pass off

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pass (someone or something) off (as something else)

To pretend someone or something is, or disguise someone or something as, something else. I passed Jake off as my brother so he could take advantage of our family discount. There are always guys passing cheap watches off as Rolexes in this part of town.
See also: off, pass, something

pass off

To be carried out to completion. I was so nervous, but the ceremony passed off without a hitch.
See also: off, pass
Farlex Dictionary of Idioms. © 2015 Farlex, Inc, all rights reserved.

pass someone or something off

(on someone) (as someone or something) Go to palm someone or something off (on someone) (as someone or something).
See also: off, pass

pass something off (on someone) (as something)

 and pass something off
to get rid of something deceptively by giving or selling it to someone as something else. I passed the rhinestone off on John as a diamond. Don't try to pass that fake off on me! He couldn't pass off the stone on the clever jeweler.
See also: off, pass

pass something off

(as something) Go to shrug something off (as something).
See also: off, pass
McGraw-Hill Dictionary of American Idioms and Phrasal Verbs. © 2002 by The McGraw-Hill Companies, Inc.

pass off

1. Misrepresent something or someone, as in They tried to pass off that piece of glass as a gemstone, or Bill passed her off as his sister. [Late 1700s] Also see palm off.
2. Be completed or carried out, take place, as in The meeting passed off without incident. [Late 1700s]
See also: off, pass
The American Heritage® Dictionary of Idioms by Christine Ammer. Copyright © 2003, 1997 by The Christine Ammer 1992 Trust. Published by Houghton Mifflin Harcourt Publishing Company. All rights reserved.

pass off

v.
1. To offer, sell, or circulate something that is an imitation as though it were genuine: Some dishonest merchants are able to pass off glass as a gemstone.
2. To present someone as something else. Often used reflexively: He tried to pass himself off as a banker, even though he has no experience in finance. The clever spy passed herself off as a store clerk. My friend passed the refugee off as a visiting cousin when the landlord asked who he was.
3. To disregard or ignore something by considering it to have some negative quality: I passed his snide comment off as a joke. They pass off everything I say as ignorant.
See also: off, pass
The American Heritage® Dictionary of Phrasal Verbs. Copyright © 2005 by Houghton Mifflin Harcourt Publishing Company. Published by Houghton Mifflin Harcourt Publishing Company. All rights reserved.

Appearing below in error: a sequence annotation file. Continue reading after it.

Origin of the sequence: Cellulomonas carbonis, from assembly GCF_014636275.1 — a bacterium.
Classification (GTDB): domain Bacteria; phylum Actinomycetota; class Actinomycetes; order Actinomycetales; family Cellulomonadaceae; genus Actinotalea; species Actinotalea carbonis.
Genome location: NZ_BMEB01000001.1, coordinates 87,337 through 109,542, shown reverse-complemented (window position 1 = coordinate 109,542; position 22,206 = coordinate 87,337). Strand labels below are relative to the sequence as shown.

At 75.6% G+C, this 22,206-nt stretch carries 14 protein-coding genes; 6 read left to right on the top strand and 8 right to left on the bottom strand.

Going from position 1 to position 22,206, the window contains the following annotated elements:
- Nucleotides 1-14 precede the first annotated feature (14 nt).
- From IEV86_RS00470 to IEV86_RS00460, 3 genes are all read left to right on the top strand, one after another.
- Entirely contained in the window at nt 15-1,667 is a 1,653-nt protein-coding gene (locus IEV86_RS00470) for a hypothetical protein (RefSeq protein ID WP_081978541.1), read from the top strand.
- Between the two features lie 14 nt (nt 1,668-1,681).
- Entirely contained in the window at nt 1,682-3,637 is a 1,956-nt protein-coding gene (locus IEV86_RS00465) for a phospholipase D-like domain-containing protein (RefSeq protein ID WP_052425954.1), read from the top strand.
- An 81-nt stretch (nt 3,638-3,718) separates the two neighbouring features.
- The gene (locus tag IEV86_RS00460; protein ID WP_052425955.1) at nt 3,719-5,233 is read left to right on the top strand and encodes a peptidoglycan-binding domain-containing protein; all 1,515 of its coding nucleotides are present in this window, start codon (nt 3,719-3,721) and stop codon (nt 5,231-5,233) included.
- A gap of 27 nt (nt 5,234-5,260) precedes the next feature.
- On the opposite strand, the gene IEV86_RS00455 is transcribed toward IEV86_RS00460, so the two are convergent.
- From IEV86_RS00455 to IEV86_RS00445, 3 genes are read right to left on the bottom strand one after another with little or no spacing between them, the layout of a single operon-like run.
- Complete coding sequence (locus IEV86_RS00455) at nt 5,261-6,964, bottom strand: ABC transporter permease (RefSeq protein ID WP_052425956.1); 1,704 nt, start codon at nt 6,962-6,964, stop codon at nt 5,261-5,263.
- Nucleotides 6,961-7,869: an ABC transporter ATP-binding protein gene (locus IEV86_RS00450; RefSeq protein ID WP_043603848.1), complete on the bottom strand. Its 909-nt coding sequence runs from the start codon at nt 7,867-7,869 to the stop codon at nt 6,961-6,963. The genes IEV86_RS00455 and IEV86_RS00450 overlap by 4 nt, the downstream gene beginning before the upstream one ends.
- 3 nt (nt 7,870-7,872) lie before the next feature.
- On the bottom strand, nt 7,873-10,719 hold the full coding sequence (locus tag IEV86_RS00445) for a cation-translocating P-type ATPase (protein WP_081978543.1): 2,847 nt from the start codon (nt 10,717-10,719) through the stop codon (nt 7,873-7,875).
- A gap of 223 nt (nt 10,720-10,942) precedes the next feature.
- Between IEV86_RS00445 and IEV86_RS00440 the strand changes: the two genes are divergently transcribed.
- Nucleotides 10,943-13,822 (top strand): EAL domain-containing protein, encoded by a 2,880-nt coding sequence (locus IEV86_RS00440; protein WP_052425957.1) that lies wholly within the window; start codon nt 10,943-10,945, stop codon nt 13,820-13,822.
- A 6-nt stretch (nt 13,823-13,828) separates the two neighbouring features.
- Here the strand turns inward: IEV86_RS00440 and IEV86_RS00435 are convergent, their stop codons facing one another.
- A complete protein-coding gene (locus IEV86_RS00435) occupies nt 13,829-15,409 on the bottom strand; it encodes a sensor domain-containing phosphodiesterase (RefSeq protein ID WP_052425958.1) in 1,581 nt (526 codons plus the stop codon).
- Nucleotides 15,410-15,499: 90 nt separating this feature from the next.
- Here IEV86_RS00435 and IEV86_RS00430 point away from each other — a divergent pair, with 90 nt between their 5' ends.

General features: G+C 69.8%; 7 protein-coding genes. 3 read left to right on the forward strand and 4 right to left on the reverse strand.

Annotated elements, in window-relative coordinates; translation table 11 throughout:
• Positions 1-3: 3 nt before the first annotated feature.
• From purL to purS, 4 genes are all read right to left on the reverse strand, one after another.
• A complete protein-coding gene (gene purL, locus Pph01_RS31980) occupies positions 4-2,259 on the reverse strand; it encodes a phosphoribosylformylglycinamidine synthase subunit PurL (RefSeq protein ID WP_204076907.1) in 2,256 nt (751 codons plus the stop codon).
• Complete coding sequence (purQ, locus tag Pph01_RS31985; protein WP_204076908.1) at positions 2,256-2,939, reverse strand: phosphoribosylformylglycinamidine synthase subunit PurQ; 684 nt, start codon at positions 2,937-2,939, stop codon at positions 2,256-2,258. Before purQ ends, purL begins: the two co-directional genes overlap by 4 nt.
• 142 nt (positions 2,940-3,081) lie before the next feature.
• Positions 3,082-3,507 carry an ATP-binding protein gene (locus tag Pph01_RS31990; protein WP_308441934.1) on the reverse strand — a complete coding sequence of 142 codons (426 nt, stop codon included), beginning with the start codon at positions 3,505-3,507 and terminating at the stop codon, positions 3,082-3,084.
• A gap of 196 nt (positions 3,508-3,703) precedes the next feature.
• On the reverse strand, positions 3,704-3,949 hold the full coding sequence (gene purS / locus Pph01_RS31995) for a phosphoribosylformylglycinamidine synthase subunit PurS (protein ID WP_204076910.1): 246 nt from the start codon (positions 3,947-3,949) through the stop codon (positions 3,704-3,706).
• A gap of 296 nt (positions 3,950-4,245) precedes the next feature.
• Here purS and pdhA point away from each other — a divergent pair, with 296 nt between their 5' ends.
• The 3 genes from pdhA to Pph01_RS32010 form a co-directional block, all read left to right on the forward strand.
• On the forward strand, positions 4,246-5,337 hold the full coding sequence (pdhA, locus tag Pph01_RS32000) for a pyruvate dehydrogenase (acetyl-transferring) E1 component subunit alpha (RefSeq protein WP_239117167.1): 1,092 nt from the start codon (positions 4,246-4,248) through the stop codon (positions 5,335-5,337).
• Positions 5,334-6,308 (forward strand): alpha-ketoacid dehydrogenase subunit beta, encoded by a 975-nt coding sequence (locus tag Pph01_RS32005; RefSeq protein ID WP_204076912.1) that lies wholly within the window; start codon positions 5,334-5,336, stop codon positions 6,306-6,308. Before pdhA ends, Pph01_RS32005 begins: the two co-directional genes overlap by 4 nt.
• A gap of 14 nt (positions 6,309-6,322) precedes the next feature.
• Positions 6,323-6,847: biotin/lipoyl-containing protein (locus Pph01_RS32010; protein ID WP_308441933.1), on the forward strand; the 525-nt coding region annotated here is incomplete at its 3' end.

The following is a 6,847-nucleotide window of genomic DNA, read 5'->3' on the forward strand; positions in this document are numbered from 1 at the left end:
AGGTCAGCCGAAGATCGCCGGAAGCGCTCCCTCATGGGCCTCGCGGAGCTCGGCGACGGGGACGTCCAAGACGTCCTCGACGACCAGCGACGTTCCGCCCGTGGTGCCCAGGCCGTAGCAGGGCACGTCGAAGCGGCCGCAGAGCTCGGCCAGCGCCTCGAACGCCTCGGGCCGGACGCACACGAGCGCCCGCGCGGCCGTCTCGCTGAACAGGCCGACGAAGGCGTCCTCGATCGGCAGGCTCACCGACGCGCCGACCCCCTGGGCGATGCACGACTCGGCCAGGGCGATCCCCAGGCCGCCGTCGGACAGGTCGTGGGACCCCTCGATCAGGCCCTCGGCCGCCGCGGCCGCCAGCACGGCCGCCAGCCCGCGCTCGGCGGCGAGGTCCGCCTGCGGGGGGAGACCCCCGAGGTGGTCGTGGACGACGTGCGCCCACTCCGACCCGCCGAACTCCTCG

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References in periodicals archive ?
Damage as a result of the 'Passing Off ' must also be established.
In other words, innocence is no defence to a claim of 'Passing Off'.
As mentioned above, 'Passing Off ' provides a rather limited--and, to a certain extent, rather technical--form of legal protection and the extent will depend upon the facts and circumstances of each particular case.
Likewise, in a more recent case (8), the former 'Spice Girl', Geri Halliwell, suffered the same fate when she tried to sue in 'Passing Off the Italian company, Panini, the manufacturer of stickers bearing her name and likeness.
Again, in the well-known case of the street trader Matthew Reed, which went to the European Court of Justice and back to the English High Court and on to the Court of Appeal, selling 'unauthorised' football souvenirs bearing the registered trademarks of the Arsenal Football Club outside their ground, Arsenal failed in their claim of 'Passing Off ' because Reed's stall contained a 'disclaimer' notice that the goods were not official Arsenal merchandise, or endorsed by them.
[Disclosure: I can't claim LeClair as a friend, my extensive praise of Passing Off not withstanding; we have never met, never mind going one-on-one on a tennis or basketball court.
Passing On is a splendid short novel which, in passing, suggests that the reader take another pass at understanding the way Passing Off works.
When a satisfied pilgrim wants Keever to write up his experience for the Terminal Tours Web-page, he thinks, "that's what the Internet is for, everybody passing on or passing off their autobiographies" (56).
Yet the passage serves an important thematic function in context: "What a tricky player the mind is, I think to myself, passing off deceptions on itself, passing on fictions for others, just not ever quite able to pass through the world without transforming it, making it smaller or similar or simpler so it will fit inside the head" (121-2).
It is LeClair's fiction in Passing On and Keever's persistent claim--here comes the switcheroo that makes the whole enterprise a game of gotcha squared--that Keever's wife Ann is the "actual" writer of Passing Off! Is this supposed to be Durrell's Balthazar correcting the "reality" of Darley's Justine?
co.uk reports that the Patents County Court has found that the sale of nailcare products under the brand name LUMOS did not amount to passing off of these products as claimed by Lumos Skincare Limited, a company selling high-end skincare products, as there was no evidence of misrepresentation in this case.
Whilst it takes time for a new business to acquire valuable goodwill that is relied upon in a passing off of a claim against a third party, it is not necessary to achieve this to register a trade mark or enforce it.
Protection is available only in two ways: by way of the law of passing off ( but only when a valuable goodwill is established ( and under the Trade Marks Act, but only if you've a registered trade mark.
In his action Irvine argued that passing off could be extended to the goodwill and reputation established in his own name and image.